Co-author Larry K. Collins was a project engineer assigned to the construction of the amusement park Universal Studios Japan, and Lorna, his wife was in Document Control. For 31 months, Larry and Lorna lived in Japan during the building of Universal Studios Japan, moving to Osaka in August 1998 from their permanent home in Dana Point, California until the park opened on March 31, 2001. "31 Months in Japan" is the story of the culture shocks the Collins encountered, the wonderful friends they made, and the sharing of their many interesting challenges and adventures, beginning with the first obstacle in May 1998 when they learned their building site was contaminated and the subsequent 18 month clean-up.

"31 Months in Japan" will entice those curious about traveling to or possibly living in Japan. The behind the scenes work that goes on during the construction of a theme park is also covered, so if you are enthralled with all the plans that go into building a theme park from the obtaining of the land until the gates are opened to the public, you will be entertained.

The book is written like a journal, Larry writing about his encounters as a project engineer, working on the Jurassic Park and JAWS water rides, along with the Water World show, then Lorna sharing her experiences with obtaining housing, cooking and working in Japan. They cover the gamut in telling us about Japanese fashions, home furnishings, festivals, holidays, weather, roadways, maps, parking, waste removal system, communal bathing, golf, rituals, work ethic, appropriate social behavior, and obtaining and preparing familiar food.

At the beginning of each chapter, a new Japanese word is introduced with its pronunciation and meaning, and we are then told a story of how that Japanese word relates to an encounter shared by the Collins. By the end of the book, we should have a few Japanese words in our memory.

The differences between America and Japan were eye opening. Larry experienced driving with only " between his left front tire and a three foot ditch running along the side of the road. When passing another vehicle, Larry relates there would be only a scant 1/4" space between the two vehicles door-to-door. Also, before purchasing a car in Japan, the Collins learned one must first have an assigned place to park it. A final random thought I found interesting was that American pizza in Japan has corn atop, is drizzled with mayonnaise, and has toppings of seafood and seaweed.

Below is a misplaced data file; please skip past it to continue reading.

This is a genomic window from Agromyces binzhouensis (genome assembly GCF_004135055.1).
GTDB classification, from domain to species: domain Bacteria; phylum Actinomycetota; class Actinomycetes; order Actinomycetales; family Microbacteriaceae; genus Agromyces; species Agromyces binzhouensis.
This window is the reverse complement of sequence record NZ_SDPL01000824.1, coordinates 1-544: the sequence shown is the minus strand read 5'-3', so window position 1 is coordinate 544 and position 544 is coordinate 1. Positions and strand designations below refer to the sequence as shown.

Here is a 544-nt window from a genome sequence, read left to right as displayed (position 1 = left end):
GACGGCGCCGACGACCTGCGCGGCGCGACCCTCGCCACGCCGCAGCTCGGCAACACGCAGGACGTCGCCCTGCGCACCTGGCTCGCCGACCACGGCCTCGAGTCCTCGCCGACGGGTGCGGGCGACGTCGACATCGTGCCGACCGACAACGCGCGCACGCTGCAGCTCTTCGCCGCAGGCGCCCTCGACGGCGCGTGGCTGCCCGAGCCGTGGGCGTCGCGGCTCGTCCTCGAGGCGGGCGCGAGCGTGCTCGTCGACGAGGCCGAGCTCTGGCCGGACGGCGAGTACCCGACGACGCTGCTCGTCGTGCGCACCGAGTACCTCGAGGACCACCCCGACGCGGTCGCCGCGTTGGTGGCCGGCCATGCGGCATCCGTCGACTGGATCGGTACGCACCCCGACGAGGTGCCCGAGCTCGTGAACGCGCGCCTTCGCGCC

The Collins eagerly and enthusiastically share with us their experiences of Japan. They tell us about Jurassic Mark, Raouf Iskander, the Nihon Cowboy, their Japanese "daughter" Yasuko and Jurassic Jack. The Collins came back changed individuals but only for the better. It is obvious of the great love they felt for the many special friendships solidified by their times in Japan. The Collin's book is a tribute to the great number of colorful personalities that came together to make the building of Universal Studios Japan a success!

West meets East
Reviewer: Rebecca Brown "rebeccasreads" (Clallam Bay, WA United States) - See all my reviews
Rebeccasreads highly recommends 31 MONTHS IN JAPAN as a must for anyone planning on traveling to or working in Japan. It teaches about & shows a very different lifestyle, & how our American ways of doing things can make for both funny & embarrasing moments. Throughout, you sense the authors' excitement, their appreciation of beauty, hard work & friendship.

Elegantly presented, in simple & brief language, 31 MONTHS IN JAPAN tells the saga of how Larry & Lorna Collins got there, the inevitable culture clashes, setting up house, social gaffes, typhoons, festivals & construction woes, together with photographs of the team.

A unique & engaging read.